It's Almost 9/11 Again

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It’s almost
9/11 again. On that day in 2001 nearly three thousand Americans
were killed by Islamic terrorists, one-third the number who die
on an average day from all causes. No comparable event has occurred
in the U.S. before or since. Casualties from similarly motivated
attacks in England, Spain and elsewhere have numbered in the hundreds
or less.

The day the
government went nuts. Rifle-toting soldiers in airports. “Take off
your shoes we must check for bombs.” Fighter jets over the capitol.
Code orange. “Duct tape your windows against poison gas.” FBI agents
snooping library records, phone calls, bank accounts and internet
conversations. People locked up. No trial – just prison.

Afghanistan.
Stealth bombers hunting Taliban fighters driving pickups and hiding
in caves. Sheep herders locked in shipping containers awaiting transport
to Guantanamo Bay.

Iraq. “Shock
and awe.” “Piece of cake.” Weapons of mass destruction. “Mission
accomplished.” Abu Ghraib. Improvised explosive device (IED). Body
bags; May 69, June 61, July 44, total 2592.

Last summer
I counseled at a local Boy Scout camp. One day the shortest route
from class to lunch required climbing a steep hill. I watched my
class of 12/13-year old boys surge upward with the energy and enthusiasm
known only to the young. It was a pleasing sight. Taking the longer,
less arduous trail gave me time for the random thinking one does
in contented solitude.

The image of
my boys scaling their hill recalled a time, some decades ago, when
I also thought running uphill was fun, in particular my Army ROTC
training at Ft. Lewis the summer of 1964. Our trainers called it
“platoon in the attack.” Learning how to do it, then lead it were
part of the small role I played in the cold war. Others played larger
roles, like those who faced real combat in Vietnam. My generation
was taught, and I still largely believe, our military service was
required to contain communism, just as my parents generation served
to defeat fascism.

That was then,
this is now. President Bush speaking to Congress shortly after 9/11.
“They [al Qaeda] are the heirs of all the murderous ideologies of
the 20th century . . . by abandoning every value except the will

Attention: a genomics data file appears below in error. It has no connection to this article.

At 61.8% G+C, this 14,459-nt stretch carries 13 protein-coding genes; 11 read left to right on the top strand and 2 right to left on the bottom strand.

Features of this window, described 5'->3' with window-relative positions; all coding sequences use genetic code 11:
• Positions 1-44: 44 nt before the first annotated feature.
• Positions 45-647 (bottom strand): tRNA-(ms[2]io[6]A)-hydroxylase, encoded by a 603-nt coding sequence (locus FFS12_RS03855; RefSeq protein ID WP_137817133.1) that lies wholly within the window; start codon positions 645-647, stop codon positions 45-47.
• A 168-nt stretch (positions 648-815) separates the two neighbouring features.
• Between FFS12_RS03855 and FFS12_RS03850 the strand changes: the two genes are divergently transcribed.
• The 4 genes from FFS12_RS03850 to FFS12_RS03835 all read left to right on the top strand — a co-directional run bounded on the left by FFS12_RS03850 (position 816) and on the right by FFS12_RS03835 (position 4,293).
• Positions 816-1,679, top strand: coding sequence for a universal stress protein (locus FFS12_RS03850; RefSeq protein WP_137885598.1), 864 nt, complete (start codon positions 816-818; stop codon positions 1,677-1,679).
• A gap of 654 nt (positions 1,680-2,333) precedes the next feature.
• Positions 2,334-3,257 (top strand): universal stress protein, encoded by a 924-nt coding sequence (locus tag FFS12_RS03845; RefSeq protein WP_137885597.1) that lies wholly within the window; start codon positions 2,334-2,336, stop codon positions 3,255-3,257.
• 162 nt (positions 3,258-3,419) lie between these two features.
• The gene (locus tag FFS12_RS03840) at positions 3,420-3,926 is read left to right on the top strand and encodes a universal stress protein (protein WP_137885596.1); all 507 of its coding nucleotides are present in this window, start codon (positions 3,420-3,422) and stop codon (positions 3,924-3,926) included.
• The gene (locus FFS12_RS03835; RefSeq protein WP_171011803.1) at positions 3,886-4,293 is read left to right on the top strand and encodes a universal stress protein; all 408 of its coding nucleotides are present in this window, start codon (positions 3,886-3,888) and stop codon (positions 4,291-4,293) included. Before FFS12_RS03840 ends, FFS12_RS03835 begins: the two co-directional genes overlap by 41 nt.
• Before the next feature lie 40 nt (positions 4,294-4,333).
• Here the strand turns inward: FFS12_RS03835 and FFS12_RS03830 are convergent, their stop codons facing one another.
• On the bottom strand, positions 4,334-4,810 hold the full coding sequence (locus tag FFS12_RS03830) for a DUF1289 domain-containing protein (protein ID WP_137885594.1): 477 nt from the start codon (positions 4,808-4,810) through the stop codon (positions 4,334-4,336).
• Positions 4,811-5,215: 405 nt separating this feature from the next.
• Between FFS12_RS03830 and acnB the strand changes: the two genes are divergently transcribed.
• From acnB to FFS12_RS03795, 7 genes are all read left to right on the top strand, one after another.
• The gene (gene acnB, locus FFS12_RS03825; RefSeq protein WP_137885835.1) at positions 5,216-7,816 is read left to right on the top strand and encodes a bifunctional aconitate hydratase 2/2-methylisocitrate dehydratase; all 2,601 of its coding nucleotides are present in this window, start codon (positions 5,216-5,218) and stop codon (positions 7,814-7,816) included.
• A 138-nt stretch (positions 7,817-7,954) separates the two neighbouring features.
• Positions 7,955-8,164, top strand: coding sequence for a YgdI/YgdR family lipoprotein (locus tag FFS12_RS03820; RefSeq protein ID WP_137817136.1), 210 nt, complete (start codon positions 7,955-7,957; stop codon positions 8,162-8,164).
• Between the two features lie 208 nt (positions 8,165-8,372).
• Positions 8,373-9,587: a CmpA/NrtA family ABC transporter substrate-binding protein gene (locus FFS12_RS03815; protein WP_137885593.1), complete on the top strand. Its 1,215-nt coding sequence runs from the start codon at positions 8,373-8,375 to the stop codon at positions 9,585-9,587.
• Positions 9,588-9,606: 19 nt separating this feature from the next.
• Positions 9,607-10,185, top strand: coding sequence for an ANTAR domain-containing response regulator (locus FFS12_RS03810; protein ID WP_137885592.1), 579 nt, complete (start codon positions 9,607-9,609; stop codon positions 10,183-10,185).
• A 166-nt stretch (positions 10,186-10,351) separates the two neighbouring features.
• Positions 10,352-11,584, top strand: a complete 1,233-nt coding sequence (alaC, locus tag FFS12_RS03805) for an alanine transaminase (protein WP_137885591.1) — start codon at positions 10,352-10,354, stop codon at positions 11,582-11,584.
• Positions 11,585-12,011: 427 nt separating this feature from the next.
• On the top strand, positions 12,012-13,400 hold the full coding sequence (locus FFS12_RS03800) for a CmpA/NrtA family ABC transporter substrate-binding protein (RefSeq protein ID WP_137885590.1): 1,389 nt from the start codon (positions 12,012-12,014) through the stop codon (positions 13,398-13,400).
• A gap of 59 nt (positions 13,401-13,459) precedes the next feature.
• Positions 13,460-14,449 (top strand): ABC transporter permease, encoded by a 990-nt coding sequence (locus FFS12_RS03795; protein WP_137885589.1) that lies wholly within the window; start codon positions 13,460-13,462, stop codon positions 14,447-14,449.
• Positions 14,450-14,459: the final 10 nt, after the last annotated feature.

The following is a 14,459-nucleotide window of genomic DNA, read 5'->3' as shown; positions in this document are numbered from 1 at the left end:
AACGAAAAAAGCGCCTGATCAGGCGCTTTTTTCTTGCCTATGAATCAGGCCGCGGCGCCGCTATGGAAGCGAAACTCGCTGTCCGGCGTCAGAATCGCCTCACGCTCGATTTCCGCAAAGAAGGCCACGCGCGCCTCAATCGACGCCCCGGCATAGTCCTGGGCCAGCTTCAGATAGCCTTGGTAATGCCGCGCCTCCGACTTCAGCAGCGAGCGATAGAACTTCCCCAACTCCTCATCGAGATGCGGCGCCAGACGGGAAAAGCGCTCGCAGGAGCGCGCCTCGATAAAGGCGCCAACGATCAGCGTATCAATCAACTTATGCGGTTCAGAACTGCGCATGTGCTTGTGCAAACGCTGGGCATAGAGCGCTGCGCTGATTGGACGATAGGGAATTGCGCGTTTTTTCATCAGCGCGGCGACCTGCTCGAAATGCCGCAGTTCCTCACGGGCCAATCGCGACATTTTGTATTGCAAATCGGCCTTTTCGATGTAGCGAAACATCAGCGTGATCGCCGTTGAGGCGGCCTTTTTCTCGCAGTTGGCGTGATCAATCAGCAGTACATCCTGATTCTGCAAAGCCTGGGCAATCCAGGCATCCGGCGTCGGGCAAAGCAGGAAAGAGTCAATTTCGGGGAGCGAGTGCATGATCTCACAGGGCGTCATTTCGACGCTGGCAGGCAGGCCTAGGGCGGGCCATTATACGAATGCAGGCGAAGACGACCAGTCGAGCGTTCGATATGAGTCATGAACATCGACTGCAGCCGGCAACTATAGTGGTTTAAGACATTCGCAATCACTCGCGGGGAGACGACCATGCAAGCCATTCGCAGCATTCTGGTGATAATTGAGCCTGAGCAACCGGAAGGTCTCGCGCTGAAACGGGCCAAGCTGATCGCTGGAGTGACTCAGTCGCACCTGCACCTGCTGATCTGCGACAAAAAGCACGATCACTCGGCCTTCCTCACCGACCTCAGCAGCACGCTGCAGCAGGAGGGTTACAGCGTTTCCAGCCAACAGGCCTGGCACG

to power – they follow in the path of fascism, and Nazism.”

Yes, al Qaeda
members are as cruel as any Nazi or Communist ever was. But that’s
where the comparison ends. In their turn, Hitler and Stalin controlled
much of the world’s population and commanded its largest military
force. Al Qaeda is better compared to the U.S. Mafia and Latin American
narcotics cartels. Yet President Bush chose to treat al Qaeda as
an evil nation, rather than an (equally evil) criminal gang.

Politicians
and historians will long debate the factual, logical and legal basis
for that decision. Its consequences are more obvious. We see them
daily in our newspapers and on our TV sets. Some families feel them
more painfully.

I have concern
for America if the foreign and domestic polices spawned by the “war
on terror” metaphor survive the Bush administration, which I fear
they will. For one thing it means many of my Scouts will have their
turn learning about “platoon in the attack.” So may your children
or grandchildren. The truth is it will do most of them good, as
it did me. But only because I was lucky.

When the annual
9/11 media grief-fest begins, honor the dead as they would wish.
Do what you can for the living, particularly the young who trust
us with what is still the best of their lives.

August
14, 2006

Robert
L. Stokes [send him mail]
is a retired college professor who lives, and occasionally writes,
in Spokane Washington.

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